A question that is often asked by people new to racing is that they have no idea how to find out when and where races are held and whether they would be suitable for them to take part in. The reason for this is partly because there is so much choice that it’s hard to write it all down! This guide is designed to give you a flavour of what is out there – it is not designed to be a comprehensive compendium of all the types of races available. If, however, you read this and think that we have left some really important races out of our guide, let us know and we’ll update this page.
Categories of Ski Races
Dry Slope: these mostly take place in the summer season and although it may seem odd to be skiing in the summer, it makes perfect sense, as everyone wants to ski on the real stuff in the winter!
Artificial snow: again, these take place mostly in the summer.
Alpine: no surprises as to when these take place!
Dry slopes and short artificial snow slopes (all UK slopes) will be on a slalom course. Races at large artificial slopes (e.g. Landgraaf in the Netherlands) and alpine races will be on slalom, giant slalom (GS) and combi for the minis (under 12s)
This varies with each race and can even vary across the age groups. There are many variations on the themes of best run of a number of runs or an aggregated time from a number of runs. The goal is obviously the smallest (quickest) time, whatever the scoring format. The scoring rules will be defined in the race ‘invitation’ which is the initial notification of the race.
Again, these vary, but anyone in U12 or below will normally race on stubbies (short poles) and older children (and adults) will race using full poles.
Some races will have minimum age for entry – that will be defined in the race invitation.
In order to enter many of the non entry level races, you will need to be a member of a Snowsports Association. You can join Snowsports England, Snowsports Scotland or Snowsports Wales, depending on eligibility criteria. Selection for the national squads is dependent on your membership, so it is worth considering which body is the most appropriate for you.
Some races are seeded. Those competing in U14 and older can get be seeded.
Snowsport England explains the Seeding system as follows.
“Seeding is a scheme developed at international level, which is intended to provide a consistent measure of performance within and between races. It uses a formula that relates each racer’s time to the winner’s time, and also factors in the ‘level’ (difficulty) of the race by taking account of the capabilities (seed points) of the best racers amongst those taking part. The formula is defined by the International Ski Federation (FIS) and is the same one that is used at all **levels of racing.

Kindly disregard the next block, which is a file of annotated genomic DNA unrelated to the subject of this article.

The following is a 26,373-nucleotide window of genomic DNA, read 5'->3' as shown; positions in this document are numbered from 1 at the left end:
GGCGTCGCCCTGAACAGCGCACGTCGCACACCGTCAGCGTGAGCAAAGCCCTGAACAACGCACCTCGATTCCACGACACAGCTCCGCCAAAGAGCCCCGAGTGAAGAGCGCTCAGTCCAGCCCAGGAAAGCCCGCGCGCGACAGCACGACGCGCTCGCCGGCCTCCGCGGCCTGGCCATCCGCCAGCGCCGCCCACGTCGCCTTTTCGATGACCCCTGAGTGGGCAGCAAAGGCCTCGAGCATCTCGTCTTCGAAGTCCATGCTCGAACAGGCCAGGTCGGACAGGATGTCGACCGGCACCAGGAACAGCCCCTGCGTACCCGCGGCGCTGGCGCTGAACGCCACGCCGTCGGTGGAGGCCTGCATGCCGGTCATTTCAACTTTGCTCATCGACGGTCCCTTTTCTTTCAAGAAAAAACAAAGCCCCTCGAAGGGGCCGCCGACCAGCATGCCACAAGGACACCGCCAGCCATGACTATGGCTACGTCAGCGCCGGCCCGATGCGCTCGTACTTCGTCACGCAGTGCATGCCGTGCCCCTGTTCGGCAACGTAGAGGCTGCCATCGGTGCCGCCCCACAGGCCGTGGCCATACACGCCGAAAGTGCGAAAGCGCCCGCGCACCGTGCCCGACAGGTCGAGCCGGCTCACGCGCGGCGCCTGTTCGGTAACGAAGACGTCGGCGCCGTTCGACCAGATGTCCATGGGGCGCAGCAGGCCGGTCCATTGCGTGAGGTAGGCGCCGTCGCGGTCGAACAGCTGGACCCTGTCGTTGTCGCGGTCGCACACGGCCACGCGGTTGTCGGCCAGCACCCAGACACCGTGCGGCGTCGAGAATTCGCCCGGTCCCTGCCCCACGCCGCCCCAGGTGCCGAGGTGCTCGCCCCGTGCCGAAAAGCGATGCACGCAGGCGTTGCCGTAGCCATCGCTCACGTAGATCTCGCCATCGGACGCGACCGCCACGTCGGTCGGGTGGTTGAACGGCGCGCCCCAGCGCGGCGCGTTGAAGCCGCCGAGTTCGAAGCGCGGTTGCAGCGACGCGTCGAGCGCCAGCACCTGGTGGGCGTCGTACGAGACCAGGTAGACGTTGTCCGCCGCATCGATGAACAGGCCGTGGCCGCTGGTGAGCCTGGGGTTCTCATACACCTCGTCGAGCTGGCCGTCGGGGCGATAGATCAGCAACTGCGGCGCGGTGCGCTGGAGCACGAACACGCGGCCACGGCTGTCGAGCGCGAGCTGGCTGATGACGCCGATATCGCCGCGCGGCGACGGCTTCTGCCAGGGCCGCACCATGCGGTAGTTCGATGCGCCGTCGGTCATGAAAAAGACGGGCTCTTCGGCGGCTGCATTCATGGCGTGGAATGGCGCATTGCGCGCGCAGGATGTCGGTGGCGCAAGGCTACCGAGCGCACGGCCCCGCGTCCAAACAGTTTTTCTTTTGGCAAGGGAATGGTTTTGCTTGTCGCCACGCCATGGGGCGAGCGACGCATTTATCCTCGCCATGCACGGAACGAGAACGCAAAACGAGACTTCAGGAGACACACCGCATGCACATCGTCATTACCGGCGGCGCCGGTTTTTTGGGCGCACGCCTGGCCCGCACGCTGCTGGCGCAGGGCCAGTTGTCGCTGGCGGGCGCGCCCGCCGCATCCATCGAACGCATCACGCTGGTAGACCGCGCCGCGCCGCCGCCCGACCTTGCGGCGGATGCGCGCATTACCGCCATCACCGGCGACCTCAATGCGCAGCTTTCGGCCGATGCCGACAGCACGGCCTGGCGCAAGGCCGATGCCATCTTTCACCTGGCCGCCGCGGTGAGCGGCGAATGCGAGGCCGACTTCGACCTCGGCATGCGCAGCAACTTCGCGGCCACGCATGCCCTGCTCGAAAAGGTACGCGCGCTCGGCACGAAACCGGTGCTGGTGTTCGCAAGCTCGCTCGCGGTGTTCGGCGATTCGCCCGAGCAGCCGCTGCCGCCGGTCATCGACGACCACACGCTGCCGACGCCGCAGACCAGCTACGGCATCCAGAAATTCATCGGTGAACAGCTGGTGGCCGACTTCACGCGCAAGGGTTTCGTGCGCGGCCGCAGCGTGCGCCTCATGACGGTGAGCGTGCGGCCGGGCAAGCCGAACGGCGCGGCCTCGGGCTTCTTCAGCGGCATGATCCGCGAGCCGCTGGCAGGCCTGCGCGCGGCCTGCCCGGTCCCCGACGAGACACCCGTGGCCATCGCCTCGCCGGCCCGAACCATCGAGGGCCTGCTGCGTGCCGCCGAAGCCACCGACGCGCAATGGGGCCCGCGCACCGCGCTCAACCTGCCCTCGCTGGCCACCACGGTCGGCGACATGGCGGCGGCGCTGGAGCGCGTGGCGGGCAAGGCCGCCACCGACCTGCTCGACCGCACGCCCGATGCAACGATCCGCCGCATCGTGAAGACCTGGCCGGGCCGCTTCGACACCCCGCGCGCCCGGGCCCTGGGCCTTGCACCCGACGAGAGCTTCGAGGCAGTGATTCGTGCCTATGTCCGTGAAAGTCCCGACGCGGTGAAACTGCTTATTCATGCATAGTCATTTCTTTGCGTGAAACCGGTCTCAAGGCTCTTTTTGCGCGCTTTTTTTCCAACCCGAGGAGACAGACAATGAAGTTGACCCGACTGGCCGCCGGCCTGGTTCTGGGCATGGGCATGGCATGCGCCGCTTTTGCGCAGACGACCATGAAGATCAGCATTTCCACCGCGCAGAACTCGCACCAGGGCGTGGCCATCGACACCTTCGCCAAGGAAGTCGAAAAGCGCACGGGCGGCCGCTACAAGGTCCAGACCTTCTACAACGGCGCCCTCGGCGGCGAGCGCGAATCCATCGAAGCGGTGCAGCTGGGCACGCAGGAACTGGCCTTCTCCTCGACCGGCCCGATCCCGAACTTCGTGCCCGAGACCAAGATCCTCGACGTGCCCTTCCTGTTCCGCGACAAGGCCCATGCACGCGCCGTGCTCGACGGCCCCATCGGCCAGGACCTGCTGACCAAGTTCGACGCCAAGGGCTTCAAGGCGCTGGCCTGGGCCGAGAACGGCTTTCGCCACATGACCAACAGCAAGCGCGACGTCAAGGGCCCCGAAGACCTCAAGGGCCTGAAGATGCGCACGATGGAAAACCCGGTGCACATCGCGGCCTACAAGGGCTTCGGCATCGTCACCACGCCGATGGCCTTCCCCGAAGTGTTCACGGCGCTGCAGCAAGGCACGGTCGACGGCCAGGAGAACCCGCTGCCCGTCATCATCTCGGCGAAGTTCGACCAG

Results from all ‘approved’ calendar races are collated and processed at intervals during the season to produce the ‘Seed Lists’ (e.g. lists of Seed Points for all registered racers), which are then published in various formats for racers and race organisers to use. Although often used to measure individual performance, Seed Lists are officially used to check eligibility against race entry criteria and to determine race start order.
Two seeding schemes are run, each covering different skiing ‘surfaces’. The British Alpine Seeding System (BASS) covers recognised British races that take place on snow during the winter. The British Artificial Seeding System (BARTS) covers artificial slope (indoor snow and outdoor) races that take place here in the UK throughout the year.
http://gbski.com Race invitations, acceptance lists, official results, rules & BASS/BARTS lists. A comprehensive resource for finding out what races are happening
http://www.srsa.org.uk Snowsports South (SRSA). This has information and on-line entry to to the SRSA Summer series races
http://snowsportengland.org.uk Snowsports England site
http://www.snowsportwales.co.uk Snowspnorts Wales site
http://snowsportscotland.org Snowspnorts Scotland site
http://www.britski.org – contains historical links to most of the snow and artificial races that you’ll ever need to know about! There is also information about race regulations. (replaced by www.gbski.org)